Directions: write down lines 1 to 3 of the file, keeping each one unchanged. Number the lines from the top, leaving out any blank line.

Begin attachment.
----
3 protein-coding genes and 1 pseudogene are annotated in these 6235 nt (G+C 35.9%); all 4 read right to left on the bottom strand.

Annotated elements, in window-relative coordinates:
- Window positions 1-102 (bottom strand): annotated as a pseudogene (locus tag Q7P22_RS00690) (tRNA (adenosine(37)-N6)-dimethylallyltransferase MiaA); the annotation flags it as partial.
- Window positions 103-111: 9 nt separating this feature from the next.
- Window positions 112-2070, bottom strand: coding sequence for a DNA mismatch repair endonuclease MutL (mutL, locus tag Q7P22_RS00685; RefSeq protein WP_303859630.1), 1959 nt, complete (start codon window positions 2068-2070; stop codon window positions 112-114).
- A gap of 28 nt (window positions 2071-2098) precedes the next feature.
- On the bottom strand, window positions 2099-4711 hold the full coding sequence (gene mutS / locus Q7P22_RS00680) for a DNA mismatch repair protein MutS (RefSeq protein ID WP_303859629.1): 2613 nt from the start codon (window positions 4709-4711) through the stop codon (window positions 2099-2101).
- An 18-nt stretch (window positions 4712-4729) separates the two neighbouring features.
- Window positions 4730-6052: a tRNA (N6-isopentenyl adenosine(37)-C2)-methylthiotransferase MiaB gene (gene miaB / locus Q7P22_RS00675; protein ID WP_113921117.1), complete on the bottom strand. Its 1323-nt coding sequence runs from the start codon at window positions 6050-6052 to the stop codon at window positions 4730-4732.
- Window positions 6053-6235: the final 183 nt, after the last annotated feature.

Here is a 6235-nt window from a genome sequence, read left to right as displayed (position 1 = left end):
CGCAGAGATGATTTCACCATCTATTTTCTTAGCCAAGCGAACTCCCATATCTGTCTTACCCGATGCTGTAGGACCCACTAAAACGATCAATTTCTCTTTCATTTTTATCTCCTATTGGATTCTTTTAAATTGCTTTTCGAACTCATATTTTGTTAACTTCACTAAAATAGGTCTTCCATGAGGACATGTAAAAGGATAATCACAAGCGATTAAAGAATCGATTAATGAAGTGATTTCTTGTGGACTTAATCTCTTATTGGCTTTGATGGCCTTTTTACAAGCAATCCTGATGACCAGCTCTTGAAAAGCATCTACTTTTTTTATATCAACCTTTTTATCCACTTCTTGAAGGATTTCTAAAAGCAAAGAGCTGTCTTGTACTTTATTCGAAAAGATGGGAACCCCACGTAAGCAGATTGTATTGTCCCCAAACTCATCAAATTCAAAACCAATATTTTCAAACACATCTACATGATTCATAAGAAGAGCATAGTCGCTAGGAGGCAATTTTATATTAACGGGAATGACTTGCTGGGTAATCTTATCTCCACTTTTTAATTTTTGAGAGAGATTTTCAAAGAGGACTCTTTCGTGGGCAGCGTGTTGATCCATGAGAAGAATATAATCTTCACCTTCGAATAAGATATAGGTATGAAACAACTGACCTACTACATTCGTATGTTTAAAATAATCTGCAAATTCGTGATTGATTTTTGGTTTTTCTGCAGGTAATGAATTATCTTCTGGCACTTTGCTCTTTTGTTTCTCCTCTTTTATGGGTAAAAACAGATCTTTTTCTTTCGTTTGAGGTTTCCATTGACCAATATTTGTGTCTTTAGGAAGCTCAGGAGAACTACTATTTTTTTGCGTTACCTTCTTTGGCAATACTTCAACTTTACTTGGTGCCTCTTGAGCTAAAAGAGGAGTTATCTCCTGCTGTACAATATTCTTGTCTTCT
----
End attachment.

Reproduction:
3 protein-coding genes and 1 pseudogene are annotated in these 6235 nt (G+C 35.9%); all 4 read right to left on the bottom strand.

Annotated elements, in window-relative coordinates:
- Window positions 1-102 (bottom strand): annotated as a pseudogene (locus tag Q7P22_RS00690) (tRNA (adenosine(37)-N6)-dimethylallyltransferase MiaA); the annotation flags it as partial.